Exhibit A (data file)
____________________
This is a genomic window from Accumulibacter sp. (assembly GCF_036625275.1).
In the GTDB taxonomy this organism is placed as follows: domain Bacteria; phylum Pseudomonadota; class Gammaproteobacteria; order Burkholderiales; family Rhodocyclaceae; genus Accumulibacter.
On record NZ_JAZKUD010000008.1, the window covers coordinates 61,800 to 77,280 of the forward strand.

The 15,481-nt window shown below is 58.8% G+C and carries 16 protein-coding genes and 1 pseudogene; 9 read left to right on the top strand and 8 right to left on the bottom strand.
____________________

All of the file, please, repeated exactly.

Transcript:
This is a genomic window from Accumulibacter sp. (assembly GCF_036625275.1).
In the GTDB taxonomy this organism is placed as follows: domain Bacteria; phylum Pseudomonadota; class Gammaproteobacteria; order Burkholderiales; family Rhodocyclaceae; genus Accumulibacter.
On record NZ_JAZKUD010000008.1, the window covers coordinates 61,800 to 77,280 of the forward strand.

The 15,481-nt window shown below is 58.8% G+C and carries 16 protein-coding genes and 1 pseudogene; 9 read left to right on the top strand and 8 right to left on the bottom strand.